December 28, 2012

Rough Year Ahead for Central Asia

Ilan Greenberg, The National Interest

AP Photo

Across the five post-Soviet countries, state decision-making is walled inside presidential palaces. While the heads of state range from outright dictators (Kazakhstan, Turkmenistan) to façade democrats (Kyrgyzstan), institutional mechanisms for sharing and transferring power are non-existent. The strongest organized bidders for influence are rogue actors like drug cartels, provincial strongmen and scheming business elites. Environmental degradation, the propensity for natural disaster and bitter politics expose much of the population to energy and food shortages. The extraction industries dominating Central Asian economies encourage wealth concentration and exasperate nepotism and cronyism. Ethnic hostilities, Islamic insurgencies, nationalist rivalries, intraregional...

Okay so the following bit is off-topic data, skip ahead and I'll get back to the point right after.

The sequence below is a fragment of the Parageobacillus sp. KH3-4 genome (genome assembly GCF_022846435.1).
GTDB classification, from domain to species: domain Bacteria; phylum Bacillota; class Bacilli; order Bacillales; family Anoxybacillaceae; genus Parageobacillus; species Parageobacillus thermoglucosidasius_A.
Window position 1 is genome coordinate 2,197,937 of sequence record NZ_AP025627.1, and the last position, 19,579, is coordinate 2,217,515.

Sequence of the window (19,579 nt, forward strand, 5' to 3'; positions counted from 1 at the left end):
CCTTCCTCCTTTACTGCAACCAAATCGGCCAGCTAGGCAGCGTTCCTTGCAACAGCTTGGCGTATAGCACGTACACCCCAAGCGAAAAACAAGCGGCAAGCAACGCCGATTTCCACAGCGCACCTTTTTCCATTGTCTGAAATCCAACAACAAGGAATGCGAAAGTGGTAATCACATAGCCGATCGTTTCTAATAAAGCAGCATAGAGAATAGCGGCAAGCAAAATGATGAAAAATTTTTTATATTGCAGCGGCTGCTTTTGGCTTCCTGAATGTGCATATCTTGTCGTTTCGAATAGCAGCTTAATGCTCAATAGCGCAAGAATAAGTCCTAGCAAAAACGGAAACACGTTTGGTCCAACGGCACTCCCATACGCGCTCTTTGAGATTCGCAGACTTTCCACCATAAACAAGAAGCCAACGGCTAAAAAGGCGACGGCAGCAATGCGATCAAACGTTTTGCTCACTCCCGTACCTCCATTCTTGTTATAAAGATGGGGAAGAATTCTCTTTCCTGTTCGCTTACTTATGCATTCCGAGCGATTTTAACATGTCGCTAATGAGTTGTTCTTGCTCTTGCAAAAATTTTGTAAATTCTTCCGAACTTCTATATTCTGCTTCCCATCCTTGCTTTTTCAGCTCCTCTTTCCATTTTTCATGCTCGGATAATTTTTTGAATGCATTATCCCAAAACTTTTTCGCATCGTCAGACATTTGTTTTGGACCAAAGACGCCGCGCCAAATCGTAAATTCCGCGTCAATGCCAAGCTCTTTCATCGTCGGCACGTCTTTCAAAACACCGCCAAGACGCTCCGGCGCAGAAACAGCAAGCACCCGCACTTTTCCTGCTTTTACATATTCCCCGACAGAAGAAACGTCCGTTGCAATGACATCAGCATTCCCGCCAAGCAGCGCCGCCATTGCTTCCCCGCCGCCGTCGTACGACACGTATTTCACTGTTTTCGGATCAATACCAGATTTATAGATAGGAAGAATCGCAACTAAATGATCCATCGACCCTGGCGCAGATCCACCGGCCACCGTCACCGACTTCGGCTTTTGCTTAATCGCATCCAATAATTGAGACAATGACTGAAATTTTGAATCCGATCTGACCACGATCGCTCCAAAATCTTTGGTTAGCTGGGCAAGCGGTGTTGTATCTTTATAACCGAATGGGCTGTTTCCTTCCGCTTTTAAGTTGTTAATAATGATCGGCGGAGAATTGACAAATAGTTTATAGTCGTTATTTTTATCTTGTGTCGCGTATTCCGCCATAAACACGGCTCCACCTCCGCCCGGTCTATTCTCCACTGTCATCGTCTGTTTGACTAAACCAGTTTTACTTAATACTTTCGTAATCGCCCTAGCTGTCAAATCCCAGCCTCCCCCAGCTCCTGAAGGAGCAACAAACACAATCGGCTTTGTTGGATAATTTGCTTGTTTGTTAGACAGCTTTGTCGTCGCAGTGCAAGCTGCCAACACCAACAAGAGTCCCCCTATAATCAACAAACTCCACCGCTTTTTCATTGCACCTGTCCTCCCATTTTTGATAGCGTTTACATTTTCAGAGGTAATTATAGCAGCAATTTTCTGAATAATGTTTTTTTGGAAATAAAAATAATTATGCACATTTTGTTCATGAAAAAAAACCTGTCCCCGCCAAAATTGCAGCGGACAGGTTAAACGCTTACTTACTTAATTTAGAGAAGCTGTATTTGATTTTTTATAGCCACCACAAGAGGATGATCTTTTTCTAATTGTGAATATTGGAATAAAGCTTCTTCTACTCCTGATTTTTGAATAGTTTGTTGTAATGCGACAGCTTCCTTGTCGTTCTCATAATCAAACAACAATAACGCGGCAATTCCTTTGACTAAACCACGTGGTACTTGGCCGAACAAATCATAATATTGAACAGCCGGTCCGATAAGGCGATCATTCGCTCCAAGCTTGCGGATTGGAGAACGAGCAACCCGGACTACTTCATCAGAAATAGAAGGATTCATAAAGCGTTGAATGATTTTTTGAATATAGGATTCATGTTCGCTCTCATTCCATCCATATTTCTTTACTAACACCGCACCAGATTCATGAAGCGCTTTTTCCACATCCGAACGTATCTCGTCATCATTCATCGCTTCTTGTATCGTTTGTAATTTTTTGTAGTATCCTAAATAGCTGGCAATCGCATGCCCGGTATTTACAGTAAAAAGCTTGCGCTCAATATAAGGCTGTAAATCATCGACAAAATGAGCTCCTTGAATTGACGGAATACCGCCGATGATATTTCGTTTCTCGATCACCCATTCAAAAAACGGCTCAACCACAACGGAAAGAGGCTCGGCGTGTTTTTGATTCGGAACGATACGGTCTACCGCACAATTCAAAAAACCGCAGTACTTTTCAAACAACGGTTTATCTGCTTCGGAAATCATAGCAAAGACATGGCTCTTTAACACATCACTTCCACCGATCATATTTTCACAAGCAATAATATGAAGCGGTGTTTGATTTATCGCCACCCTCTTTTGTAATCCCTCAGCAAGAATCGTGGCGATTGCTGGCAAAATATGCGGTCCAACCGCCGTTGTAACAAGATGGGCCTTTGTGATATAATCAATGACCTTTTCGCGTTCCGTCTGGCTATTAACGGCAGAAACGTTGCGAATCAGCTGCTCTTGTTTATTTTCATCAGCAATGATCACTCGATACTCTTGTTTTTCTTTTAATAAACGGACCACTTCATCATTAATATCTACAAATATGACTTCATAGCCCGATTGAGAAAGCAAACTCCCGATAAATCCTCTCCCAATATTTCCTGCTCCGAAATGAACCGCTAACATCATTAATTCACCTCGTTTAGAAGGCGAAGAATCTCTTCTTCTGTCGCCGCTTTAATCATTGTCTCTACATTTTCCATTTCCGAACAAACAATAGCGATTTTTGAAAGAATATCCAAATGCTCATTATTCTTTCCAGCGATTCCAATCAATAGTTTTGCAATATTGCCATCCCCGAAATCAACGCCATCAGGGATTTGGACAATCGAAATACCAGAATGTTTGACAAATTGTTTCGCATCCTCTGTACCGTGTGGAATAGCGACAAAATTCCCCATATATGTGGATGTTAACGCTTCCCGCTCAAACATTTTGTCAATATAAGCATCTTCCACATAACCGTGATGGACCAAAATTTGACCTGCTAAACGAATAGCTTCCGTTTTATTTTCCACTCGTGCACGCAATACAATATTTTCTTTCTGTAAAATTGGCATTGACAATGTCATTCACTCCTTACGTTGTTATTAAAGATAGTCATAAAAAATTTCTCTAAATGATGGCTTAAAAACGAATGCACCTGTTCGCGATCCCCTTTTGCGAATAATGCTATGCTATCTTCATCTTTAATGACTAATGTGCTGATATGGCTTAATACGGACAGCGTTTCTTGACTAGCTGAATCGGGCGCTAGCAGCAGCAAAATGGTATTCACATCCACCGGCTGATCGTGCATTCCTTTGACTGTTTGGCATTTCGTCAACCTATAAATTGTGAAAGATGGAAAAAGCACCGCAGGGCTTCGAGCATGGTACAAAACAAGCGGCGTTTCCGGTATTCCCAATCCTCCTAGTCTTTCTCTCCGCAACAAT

Read Full Article ››

TAGGED: Tajikistan, Uzbekistan, Kyrgyzstan, Kazakhstan, Turkmenistan, Central Asia


December 28, 2012
Ten Conflicts to Watch in 2013
Louise Arbour, Foreign Policy
  Every year, around the world, old conflicts worsen, new ones emerge and, occasionally, some situations improve. There is no shortage of storm clouds looming over 2013: Once again, hotspots old and new will present a... more ››
December 25, 2012
The World War on Christmas
Elizabeth Ralph, Foreign Policy
Five places where Santa really does have to watch his back. more ››